On June 29, both Houses of Congress passed, and President Obama signed, a law maintaining Stafford student loan interest rates at 3.4 percent for one more year – two days before they were scheduled to double. A number of human rights groups and religious communities have praised this development. The Jubilee USA Network, a coalition of over seventy-five churches, has been pushing for passage of this bill, and now celebrates it as a living-out of the Biblical practice of periodic forgiveness of debts. Even the organization’s use of the word “Jubilee” in its name is a reference to a practice God commanded for the Israelites in the Old Testament: “Thou shalt sanctify the fiftieth year, and shalt proclaim remission to all the inhabitants of thy land: for it is the year of jubilee,” (Leviticus 25:10). Similarly, the Catholic Church has a long tradition of periodically holding a Jubilee Year celebrating forgiveness. There’s no question that the concept of pardoning debts out of pure mercy is certainly a Judeo-Christian one. But intellectual honesty requires us to ask whether any particular event is an example of a given principle. Is maintaining the current Stafford student loan interest rate actually a Christian “jubilee” event?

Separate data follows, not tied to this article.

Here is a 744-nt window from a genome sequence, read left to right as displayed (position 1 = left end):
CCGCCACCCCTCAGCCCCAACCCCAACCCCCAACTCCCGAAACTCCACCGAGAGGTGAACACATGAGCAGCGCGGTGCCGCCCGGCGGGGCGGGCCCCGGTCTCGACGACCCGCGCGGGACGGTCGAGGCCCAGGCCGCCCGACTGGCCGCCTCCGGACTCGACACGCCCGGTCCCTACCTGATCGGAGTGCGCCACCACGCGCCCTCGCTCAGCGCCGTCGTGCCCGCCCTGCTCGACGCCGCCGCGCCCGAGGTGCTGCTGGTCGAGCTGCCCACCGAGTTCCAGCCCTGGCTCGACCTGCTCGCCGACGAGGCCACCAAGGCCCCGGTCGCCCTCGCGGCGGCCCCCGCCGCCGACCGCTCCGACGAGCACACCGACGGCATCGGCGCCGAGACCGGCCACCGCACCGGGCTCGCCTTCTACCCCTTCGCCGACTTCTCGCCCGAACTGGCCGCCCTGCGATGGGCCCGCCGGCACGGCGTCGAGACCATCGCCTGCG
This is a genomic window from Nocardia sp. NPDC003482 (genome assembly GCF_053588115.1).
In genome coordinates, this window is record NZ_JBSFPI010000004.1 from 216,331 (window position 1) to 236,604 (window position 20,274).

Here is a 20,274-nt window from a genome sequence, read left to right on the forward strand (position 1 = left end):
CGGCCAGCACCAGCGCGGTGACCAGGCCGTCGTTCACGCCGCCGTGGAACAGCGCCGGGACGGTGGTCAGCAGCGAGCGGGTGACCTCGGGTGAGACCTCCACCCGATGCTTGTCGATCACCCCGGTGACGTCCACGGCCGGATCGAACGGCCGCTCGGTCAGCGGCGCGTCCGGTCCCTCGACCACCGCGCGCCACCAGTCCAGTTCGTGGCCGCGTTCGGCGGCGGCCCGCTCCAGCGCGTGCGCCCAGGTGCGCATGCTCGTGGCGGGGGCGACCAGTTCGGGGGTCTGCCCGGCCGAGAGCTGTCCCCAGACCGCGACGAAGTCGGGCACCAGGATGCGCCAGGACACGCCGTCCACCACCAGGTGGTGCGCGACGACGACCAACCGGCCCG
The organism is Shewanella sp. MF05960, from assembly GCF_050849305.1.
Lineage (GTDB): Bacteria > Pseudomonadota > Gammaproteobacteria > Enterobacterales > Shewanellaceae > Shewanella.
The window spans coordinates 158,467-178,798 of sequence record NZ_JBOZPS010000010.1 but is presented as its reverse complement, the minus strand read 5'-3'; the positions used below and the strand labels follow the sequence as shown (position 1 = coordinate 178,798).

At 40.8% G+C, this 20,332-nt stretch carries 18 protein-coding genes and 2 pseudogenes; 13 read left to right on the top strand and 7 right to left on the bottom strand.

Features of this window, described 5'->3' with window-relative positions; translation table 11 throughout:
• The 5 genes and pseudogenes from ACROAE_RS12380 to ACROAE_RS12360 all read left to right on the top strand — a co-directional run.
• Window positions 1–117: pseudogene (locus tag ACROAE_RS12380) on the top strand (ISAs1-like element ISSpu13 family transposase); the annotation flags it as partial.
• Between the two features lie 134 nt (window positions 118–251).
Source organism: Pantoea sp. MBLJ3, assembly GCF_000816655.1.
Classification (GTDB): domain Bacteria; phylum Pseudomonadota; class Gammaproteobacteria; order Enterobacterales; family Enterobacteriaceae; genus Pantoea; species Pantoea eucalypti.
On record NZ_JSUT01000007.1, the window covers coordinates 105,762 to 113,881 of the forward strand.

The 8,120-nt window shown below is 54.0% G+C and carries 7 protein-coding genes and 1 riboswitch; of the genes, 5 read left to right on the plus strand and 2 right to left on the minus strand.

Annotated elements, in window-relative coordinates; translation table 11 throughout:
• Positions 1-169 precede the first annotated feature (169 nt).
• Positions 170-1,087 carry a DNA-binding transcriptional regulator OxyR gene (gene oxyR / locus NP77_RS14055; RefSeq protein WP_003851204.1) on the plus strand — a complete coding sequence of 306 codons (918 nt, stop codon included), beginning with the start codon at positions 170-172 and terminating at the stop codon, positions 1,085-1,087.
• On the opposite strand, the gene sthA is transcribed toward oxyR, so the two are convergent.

The first Church-wide jubilee was proclaimed by Pope Boniface VIII on February 22, 1300, granting indulgences and remission of the penalty for sins to all the faithful who would make a pilgrimage to Rome and Saint Peter’s Basilica. As the concept of the Jubilee was gradually being developed, the details continued to change over the next hundred and fifty years (various lengths, such as 25, 33 and 100 years were proposed as the time span between Jubilees) but beginning in 1450, the Church has held Jubilees once every 50 years up to the present day, with only three omissions. (more…)